Why don't Walmart and Louis Vuitton discount?

Having sales is a classic price discrimination strategy--the shoppers who love a dress so much that they won't risk losing it, or can't wait to wear it, pay full price.  Those who care less, have less money, or have less urgent time preference wait and pay less. 

So why are sales common in the midmarket, but unheard of at both discounters and many luxury brands?  Apple doesn't discount; neither does Bose or Louis Vuitton.  At the other end, you don't see a lot of clearance racks at Costco or Wal-Mart.  (Though expensive electronics, like cameras, do get marked down, at least at the one Wal-Mart I've been to.)

It's not because price discrimination wouldn't work; there are people who would buy a cheaper iPod or Louis Vuitton bag.  In the case of Apple, that wider distribution might actually help them, since the network effects of widespread ownership of their products are fairly large.  iPhone has a lot of apps that interact only with other iPhone users.  Ubiquitous Macs mean more software, wider familiarity with the OS, and, if you're a DC journalist, the ability to recharge your computer using any other journalist's power cord.

The answer is that both sets of brands have a very distinct message that discounting wars with.  In the case of luxury brands, it is "This is a product for people who are willing (and able) to pay for quality)".  In the case of the discounters, it is "You will get the best possible deal every time you shop here."  Moreover, the discounters manage to capture the real thrill of a sale--getting something for less than it ordinarily sells for--simply by offering very low prices all the time.  Every time I contemplate my Rabbit corkscrew, I get a little extra utility from remembering that it was $11 at Costco.  While for luxury retailers, getting a deal would give your less enthusiastic or wealthy shoppers the thrill of a deal only by significantly diminishing the carriage trade's joy in owning something most people can't have.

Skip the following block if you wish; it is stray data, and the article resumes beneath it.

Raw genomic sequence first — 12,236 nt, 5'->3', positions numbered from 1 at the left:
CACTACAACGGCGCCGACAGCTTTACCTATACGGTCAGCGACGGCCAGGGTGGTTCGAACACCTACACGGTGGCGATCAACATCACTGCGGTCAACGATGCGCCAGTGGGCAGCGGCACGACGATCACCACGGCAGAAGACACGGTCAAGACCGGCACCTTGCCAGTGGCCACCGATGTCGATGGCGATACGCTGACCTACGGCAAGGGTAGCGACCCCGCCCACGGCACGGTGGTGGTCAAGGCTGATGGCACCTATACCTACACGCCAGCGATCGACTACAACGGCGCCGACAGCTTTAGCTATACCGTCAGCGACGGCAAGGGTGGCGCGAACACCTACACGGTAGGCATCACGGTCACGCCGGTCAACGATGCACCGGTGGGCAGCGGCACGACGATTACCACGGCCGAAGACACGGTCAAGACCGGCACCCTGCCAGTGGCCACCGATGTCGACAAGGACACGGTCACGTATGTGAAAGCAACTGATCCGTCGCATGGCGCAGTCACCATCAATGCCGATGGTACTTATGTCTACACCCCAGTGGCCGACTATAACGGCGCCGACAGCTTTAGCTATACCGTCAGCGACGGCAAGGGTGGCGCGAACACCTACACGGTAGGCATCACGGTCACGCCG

Presented by

Megan McArdle is a columnist at Bloomberg View and a former senior editor at The Atlantic. Her new book is The Up Side of Down.

Why Is Google Making Human Skin?

Hidden away on Google’s campus, doctors at a world-class life sciences lab are trying to change the way people think about their health.

Join the Discussion

After you comment, click Post. If you’re not already logged in you will be asked to log in or register with Disqus.

Please note that The Atlantic's account system is separate from our commenting system. To log in or register with The Atlantic, use the Sign In button at the top of every page.

blog comments powered by Disqus

Videos

Why Is Google Making Human Skin?

Hidden away on Google’s campus, doctors are changing the way people think about health.

Video

How to Build a Tornado

A Canadian inventor believes his tornado machine could solve the world's energy crisis.

Video

A New York City Minute, Frozen in Time

This short film takes you on a whirling tour of the Big Apple

Video

What Happened to the Milky Way?

Light pollution has taken away our ability to see the stars. Can we save the night sky?

Video

The Pentagon's $1.5 Trillion Mistake

The F-35 fighter jet was supposed to do everything. Instead, it can barely do anything.

More in Business

Just In